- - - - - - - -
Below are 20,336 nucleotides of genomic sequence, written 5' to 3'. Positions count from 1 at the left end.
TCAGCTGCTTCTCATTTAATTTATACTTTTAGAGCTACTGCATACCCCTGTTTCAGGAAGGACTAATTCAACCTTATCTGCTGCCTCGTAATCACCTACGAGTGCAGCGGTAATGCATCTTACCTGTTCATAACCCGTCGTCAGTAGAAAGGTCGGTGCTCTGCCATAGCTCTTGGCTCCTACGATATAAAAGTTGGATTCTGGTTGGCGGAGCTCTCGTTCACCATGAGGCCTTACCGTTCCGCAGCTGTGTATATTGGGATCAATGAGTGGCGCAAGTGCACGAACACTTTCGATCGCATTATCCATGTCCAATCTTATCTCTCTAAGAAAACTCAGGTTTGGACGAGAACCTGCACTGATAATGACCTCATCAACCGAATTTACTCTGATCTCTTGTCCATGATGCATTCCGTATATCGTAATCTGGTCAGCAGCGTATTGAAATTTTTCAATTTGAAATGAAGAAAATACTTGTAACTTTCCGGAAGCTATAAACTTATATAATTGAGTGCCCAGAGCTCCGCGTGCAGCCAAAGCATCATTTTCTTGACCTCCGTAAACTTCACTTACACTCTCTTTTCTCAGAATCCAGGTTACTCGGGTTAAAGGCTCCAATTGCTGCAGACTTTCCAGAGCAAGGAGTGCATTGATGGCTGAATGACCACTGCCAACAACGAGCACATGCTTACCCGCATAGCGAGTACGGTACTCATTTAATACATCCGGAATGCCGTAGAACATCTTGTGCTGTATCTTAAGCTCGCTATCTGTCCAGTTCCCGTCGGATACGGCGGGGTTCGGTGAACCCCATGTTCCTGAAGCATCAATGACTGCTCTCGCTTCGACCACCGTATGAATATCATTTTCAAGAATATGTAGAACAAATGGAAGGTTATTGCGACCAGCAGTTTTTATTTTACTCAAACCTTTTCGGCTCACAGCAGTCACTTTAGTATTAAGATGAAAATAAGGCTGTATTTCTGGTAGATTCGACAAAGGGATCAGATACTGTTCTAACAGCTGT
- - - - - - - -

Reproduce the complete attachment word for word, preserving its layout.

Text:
Below are 20,336 nucleotides of genomic sequence, written 5' to 3'. Positions count from 1 at the left end.
TCAGCTGCTTCTCATTTAATTTATACTTTTAGAGCTACTGCATACCCCTGTTTCAGGAAGGACTAATTCAACCTTATCTGCTGCCTCGTAATCACCTACGAGTGCAGCGGTAATGCATCTTACCTGTTCATAACCCGTCGTCAGTAGAAAGGTCGGTGCTCTGCCATAGCTCTTGGCTCCTACGATATAAAAGTTGGATTCTGGTTGGCGGAGCTCTCGTTCACCATGAGGCCTTACCGTTCCGCAGCTGTGTATATTGGGATCAATGAGTGGCGCAAGTGCACGAACACTTTCGATCGCATTATCCATGTCCAATCTTATCTCTCTAAGAAAACTCAGGTTTGGACGAGAACCTGCACTGATAATGACCTCATCAACCGAATTTACTCTGATCTCTTGTCCATGATGCATTCCGTATATCGTAATCTGGTCAGCAGCGTATTGAAATTTTTCAATTTGAAATGAAGAAAATACTTGTAACTTTCCGGAAGCTATAAACTTATATAATTGAGTGCCCAGAGCTCCGCGTGCAGCCAAAGCATCATTTTCTTGACCTCCGTAAACTTCACTTACACTCTCTTTTCTCAGAATCCAGGTTACTCGGGTTAAAGGCTCCAATTGCTGCAGACTTTCCAGAGCAAGGAGTGCATTGATGGCTGAATGACCACTGCCAACAACGAGCACATGCTTACCCGCATAGCGAGTACGGTACTCATTTAATACATCCGGAATGCCGTAGAACATCTTGTGCTGTATCTTAAGCTCGCTATCTGTCCAGTTCCCGTCGGATACGGCGGGGTTCGGTGAACCCCATGTTCCTGAAGCATCAATGACTGCTCTCGCTTCGACCACCGTATGAATATCATTTTCAAGAATATGTAGAACAAATGGAAGGTTATTGCGACCAGCAGTTTTTATTTTACTCAAACCTTTTCGGCTCACAGCAGTCACTTTAGTATTAAGATGAAAATAAGGCTGTATTTCTGGTAGATTCGACAAAGGGATCAGATACTGTTCTAACAGCTGT